A big reason often named is the lack of insights about buyers for the purposes of helping to guide companies through significant transformation and achieving growth.
What B2B senior executives have come to realize is that it is time to reboot how their organizations go about achieving buyer insights that will help to drive growth today and in the future.
What are signs B2B senior executives will know they are in need of a reboot of their buyer insights? Let us examine 5 signs indicating to senior executives it is time to reboot:
Your Buyer Personas Are Outdated
When the first-ever sets of buyer personas were researched and created in 2002, they were done in an era when legacy B2B organizations were dominant in their markets. After conducting well over 3,500 buyer interviews and creating hundreds of buyer personas 15 years later, I can say with certainty – things aren’t what they used to be.
Yet, many B2B organizations are being misled into researching and creating buyer personas as if legacy B2B organizations are still dominant – or – that they have not changed. If your buyer personas are rooted in outdated sales and product marketing paradigms pertaining to role-based perceptions and the feeding of the perpetual content machine – it is time for a reboot.
You Are Working From Old Organizational Hierarchy Perceptions
Digital transformation in B2B is having a major impact on how people interact, solve problems, work together, and ultimately make buying decisions. The legacy issue mentioned previously still permeates the approach of B2B sellers. Whereby the chase continues to get in the C-Suite and get to the perceived ultimate decision-maker. I have seen entire sales and marketing strategy plans that amount to one thing only – get into the C-Suite. B2B organizations, due to digital transformation, are becoming flat and hierarchies of the past are no longer.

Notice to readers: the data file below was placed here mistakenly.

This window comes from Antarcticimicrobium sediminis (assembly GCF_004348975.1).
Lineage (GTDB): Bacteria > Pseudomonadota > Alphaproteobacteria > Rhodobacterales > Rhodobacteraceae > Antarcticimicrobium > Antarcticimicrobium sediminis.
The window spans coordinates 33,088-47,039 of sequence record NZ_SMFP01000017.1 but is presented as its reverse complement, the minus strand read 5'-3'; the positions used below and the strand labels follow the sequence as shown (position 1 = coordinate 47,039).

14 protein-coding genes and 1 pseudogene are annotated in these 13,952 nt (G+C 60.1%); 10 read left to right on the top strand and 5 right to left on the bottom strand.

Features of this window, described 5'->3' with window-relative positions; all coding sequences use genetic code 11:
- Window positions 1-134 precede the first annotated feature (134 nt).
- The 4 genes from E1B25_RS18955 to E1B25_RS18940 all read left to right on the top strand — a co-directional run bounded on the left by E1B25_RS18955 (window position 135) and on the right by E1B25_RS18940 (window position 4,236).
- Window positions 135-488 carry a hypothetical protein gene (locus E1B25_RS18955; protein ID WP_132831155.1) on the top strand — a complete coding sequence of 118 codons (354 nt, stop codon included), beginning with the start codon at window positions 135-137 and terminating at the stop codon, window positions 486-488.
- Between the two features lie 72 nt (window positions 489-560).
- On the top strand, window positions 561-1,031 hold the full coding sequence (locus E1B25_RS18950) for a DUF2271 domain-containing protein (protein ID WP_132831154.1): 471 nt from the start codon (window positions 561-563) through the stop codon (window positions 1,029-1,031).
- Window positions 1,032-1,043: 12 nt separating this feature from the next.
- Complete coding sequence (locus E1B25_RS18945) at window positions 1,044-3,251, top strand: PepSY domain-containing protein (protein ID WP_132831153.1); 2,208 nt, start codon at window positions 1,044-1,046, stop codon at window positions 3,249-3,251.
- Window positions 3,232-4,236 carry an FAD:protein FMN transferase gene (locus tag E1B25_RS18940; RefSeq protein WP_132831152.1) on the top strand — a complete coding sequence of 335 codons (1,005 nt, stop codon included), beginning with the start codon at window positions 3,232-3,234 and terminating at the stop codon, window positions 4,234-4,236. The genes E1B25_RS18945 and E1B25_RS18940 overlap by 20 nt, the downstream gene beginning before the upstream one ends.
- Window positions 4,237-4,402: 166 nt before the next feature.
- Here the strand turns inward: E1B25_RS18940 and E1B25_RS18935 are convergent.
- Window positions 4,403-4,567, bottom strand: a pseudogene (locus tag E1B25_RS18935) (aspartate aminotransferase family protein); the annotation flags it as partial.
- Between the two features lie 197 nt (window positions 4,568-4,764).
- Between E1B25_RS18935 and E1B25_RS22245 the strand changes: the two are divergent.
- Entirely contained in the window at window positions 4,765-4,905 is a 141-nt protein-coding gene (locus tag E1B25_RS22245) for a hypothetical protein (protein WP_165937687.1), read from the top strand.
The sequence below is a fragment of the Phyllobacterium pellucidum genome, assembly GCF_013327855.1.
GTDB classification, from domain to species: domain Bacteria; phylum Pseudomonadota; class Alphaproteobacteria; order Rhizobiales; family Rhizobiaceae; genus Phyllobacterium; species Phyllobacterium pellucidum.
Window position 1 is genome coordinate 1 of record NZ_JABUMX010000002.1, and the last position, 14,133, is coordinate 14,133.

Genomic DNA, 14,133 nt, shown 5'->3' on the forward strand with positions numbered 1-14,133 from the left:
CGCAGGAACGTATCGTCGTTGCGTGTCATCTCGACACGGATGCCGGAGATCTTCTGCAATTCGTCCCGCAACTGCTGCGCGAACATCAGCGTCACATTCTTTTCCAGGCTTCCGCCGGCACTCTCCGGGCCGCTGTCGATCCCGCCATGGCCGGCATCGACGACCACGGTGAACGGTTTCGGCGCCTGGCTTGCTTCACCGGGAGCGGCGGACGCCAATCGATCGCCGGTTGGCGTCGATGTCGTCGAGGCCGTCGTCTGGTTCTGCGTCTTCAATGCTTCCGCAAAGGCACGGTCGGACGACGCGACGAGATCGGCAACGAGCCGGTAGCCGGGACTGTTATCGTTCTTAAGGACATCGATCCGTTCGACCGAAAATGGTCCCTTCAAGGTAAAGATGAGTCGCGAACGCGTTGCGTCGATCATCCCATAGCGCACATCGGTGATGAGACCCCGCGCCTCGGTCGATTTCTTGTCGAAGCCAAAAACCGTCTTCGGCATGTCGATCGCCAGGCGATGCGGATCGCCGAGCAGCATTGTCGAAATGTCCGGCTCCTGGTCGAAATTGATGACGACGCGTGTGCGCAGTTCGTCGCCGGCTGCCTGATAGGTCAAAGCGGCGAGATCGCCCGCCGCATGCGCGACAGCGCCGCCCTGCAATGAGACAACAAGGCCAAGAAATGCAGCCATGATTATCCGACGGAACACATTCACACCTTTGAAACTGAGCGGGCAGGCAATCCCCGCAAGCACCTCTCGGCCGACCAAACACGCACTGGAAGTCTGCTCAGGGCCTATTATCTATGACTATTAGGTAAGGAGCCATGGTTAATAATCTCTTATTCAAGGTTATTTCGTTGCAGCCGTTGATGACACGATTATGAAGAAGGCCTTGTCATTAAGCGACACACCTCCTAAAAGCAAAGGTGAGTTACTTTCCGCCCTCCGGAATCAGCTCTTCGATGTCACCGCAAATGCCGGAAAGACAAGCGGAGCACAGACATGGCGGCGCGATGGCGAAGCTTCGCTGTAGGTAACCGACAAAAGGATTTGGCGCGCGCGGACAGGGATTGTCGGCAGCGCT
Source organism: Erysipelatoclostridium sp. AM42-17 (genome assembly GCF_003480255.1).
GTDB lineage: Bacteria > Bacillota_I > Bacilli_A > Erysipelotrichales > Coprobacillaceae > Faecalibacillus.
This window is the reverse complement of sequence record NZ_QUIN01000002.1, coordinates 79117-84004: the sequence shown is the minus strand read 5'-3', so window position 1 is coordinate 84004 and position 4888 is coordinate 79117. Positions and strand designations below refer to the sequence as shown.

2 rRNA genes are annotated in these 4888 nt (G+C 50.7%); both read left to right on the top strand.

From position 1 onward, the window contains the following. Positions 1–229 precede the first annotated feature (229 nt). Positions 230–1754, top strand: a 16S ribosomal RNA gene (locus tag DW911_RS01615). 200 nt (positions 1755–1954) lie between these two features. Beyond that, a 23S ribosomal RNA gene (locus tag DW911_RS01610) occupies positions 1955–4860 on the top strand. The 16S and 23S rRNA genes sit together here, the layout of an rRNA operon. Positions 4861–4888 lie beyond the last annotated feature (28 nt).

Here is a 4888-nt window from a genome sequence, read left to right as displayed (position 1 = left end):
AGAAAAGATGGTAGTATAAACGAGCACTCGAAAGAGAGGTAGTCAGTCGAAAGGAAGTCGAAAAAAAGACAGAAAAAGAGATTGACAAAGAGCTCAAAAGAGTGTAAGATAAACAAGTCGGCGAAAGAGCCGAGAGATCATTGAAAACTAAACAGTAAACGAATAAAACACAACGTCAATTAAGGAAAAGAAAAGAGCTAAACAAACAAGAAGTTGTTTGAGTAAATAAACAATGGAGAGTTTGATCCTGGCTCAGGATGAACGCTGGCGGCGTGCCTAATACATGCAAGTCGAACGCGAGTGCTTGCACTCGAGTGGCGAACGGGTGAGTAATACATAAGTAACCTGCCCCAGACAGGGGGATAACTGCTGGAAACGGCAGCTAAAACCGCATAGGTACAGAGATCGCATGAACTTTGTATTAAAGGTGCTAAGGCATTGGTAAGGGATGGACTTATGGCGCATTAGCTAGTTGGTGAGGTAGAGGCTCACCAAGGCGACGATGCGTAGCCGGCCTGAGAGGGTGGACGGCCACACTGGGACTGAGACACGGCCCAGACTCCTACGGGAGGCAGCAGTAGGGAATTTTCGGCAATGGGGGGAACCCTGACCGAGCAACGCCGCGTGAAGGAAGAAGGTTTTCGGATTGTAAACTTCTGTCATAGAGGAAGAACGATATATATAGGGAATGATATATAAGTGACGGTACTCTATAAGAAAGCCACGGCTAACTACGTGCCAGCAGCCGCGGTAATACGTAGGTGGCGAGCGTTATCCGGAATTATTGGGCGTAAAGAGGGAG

Your Views Of Hierarchal Buying Teams And Committees Are Off
Closely related to old perceptions of organizational hierarchies, the concept of buying teams and committees are changing rapidly. As companies become flat organizationally, we are seeing the rise of collaborative teams and units. Analogous to the rise of the self-directed consumer over the past decade, we are beginning to see the rise of self-directed teams working within organizations. Operating and performing outside the purview of traditional hierarchies. With a high degree of independence to make high-stake buying decisions